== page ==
By December 19, 1918 his cartoons became so popular that the editor asked him to draw all sorts of other things. The Globe began occasionally featuring Ripley's cartoon, and as it grew in popularity, it increased in frequency. At first it ran on a weekly basis, and then daily. It started in the world of sports and moved onto other subjects. Over the years, he created over 340 categories.

Ripley received so much mail that it was like he had enlisted millions of people to work for him. He ran contests, he challenged and rewarded people. And what were the rewards?

The rewards were fame and recognition; being part of something larger than themselves. He prom'ised that when good ideas came, they would be published, and people would be recognized. He received such weird letters that they were signed in Morse code, in confederate civil code, in sign language, some were written on tin, wood, turkey bones, and once even a grain of rice. Some were addressed to the 'biggest liar in the world', but he took them all! The more outra-geous ' the better.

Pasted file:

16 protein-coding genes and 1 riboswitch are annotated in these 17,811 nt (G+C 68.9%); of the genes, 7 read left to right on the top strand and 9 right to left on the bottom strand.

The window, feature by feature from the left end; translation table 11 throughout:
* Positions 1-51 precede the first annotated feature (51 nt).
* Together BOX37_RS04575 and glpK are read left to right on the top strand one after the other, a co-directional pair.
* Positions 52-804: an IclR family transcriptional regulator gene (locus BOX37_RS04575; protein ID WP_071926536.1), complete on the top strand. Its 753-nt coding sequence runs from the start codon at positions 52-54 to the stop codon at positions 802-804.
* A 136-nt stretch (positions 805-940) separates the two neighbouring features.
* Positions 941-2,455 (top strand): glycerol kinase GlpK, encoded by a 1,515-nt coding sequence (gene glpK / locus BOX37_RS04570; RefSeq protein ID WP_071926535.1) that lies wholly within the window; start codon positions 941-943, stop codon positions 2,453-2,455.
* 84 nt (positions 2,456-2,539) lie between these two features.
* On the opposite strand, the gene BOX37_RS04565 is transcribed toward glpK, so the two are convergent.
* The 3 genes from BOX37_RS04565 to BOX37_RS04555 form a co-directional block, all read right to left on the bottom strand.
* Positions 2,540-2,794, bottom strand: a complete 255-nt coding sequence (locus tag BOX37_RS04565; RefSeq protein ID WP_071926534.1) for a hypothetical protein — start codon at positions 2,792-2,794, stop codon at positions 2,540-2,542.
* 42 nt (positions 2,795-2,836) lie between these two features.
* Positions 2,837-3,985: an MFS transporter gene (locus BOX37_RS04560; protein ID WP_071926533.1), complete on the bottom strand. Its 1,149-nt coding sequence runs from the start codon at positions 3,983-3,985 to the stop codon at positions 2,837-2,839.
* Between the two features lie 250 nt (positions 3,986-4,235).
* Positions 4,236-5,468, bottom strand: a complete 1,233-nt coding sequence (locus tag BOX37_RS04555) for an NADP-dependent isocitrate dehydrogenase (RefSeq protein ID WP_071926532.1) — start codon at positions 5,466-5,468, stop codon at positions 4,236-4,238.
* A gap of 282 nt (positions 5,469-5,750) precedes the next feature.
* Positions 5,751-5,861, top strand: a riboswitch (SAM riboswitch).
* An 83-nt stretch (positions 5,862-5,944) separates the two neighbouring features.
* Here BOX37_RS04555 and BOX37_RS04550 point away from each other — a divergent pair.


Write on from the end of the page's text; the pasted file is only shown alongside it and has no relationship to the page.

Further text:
The way that he lived his life was a reflection of his innate understanding of the Big Zig. He relished in gaining others' attention. He dressed wildly and colorfully. He had two-tone shoes and he would wear batwing ties. One person described his appearance as a 'paint factory that got hit by lightning.' His flamboy'ance extended to his homes as well, including his house in Florida, his Manhattan apartment with 13 rooms and his 28-room mansion on his own island that he called BION (short for Believe it or Not).

Challenge your audience ' and create a following